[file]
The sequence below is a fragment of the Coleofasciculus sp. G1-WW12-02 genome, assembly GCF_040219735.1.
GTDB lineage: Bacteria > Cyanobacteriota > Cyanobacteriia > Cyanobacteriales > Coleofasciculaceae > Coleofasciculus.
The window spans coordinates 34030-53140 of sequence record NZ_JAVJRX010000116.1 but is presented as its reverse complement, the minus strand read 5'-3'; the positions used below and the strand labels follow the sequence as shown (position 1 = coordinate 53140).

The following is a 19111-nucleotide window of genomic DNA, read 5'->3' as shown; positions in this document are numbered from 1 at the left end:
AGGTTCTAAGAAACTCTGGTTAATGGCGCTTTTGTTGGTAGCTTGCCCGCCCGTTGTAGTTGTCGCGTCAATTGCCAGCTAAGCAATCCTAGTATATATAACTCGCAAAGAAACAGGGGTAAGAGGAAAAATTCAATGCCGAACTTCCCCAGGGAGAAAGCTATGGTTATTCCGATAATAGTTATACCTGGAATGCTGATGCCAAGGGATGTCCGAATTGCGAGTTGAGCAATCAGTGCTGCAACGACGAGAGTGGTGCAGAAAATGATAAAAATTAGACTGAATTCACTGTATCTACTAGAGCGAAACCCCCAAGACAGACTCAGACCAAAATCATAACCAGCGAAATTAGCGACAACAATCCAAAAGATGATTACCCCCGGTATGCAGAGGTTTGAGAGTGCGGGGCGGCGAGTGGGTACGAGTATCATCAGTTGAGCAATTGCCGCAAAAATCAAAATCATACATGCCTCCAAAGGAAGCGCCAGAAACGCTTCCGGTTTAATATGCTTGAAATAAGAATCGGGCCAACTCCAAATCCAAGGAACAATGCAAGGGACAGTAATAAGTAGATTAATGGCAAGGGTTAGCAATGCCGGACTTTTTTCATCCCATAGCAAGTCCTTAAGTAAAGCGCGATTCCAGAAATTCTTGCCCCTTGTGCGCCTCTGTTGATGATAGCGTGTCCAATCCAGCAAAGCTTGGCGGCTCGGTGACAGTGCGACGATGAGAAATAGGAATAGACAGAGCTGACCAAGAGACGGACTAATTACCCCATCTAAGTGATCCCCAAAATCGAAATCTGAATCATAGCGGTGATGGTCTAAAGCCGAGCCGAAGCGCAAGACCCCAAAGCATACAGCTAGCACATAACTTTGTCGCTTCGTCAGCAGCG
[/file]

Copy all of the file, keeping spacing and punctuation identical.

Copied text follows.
The sequence below is a fragment of the Coleofasciculus sp. G1-WW12-02 genome, assembly GCF_040219735.1.
GTDB lineage: Bacteria > Cyanobacteriota > Cyanobacteriia > Cyanobacteriales > Coleofasciculaceae > Coleofasciculus.
The window spans coordinates 34030-53140 of sequence record NZ_JAVJRX010000116.1 but is presented as its reverse complement, the minus strand read 5'-3'; the positions used below and the strand labels follow the sequence as shown (position 1 = coordinate 53140).

The following is a 19111-nucleotide window of genomic DNA, read 5'->3' as shown; positions in this document are numbered from 1 at the left end:
AGGTTCTAAGAAACTCTGGTTAATGGCGCTTTTGTTGGTAGCTTGCCCGCCCGTTGTAGTTGTCGCGTCAATTGCCAGCTAAGCAATCCTAGTATATATAACTCGCAAAGAAACAGGGGTAAGAGGAAAAATTCAATGCCGAACTTCCCCAGGGAGAAAGCTATGGTTATTCCGATAATAGTTATACCTGGAATGCTGATGCCAAGGGATGTCCGAATTGCGAGTTGAGCAATCAGTGCTGCAACGACGAGAGTGGTGCAGAAAATGATAAAAATTAGACTGAATTCACTGTATCTACTAGAGCGAAACCCCCAAGACAGACTCAGACCAAAATCATAACCAGCGAAATTAGCGACAACAATCCAAAAGATGATTACCCCCGGTATGCAGAGGTTTGAGAGTGCGGGGCGGCGAGTGGGTACGAGTATCATCAGTTGAGCAATTGCCGCAAAAATCAAAATCATACATGCCTCCAAAGGAAGCGCCAGAAACGCTTCCGGTTTAATATGCTTGAAATAAGAATCGGGCCAACTCCAAATCCAAGGAACAATGCAAGGGACAGTAATAAGTAGATTAATGGCAAGGGTTAGCAATGCCGGACTTTTTTCATCCCATAGCAAGTCCTTAAGTAAAGCGCGATTCCAGAAATTCTTGCCCCTTGTGCGCCTCTGTTGATGATAGCGTGTCCAATCCAGCAAAGCTTGGCGGCTCGGTGACAGTGCGACGATGAGAAATAGGAATAGACAGAGCTGACCAAGAGACGGACTAATTACCCCATCTAAGTGATCCCCAAAATCGAAATCTGAATCATAGCGGTGATGGTCTAAAGCCGAGCCGAAGCGCAAGACCCCAAAGCATACAGCTAGCACATAACTTTGTCGCTTCGTCAGCAGCG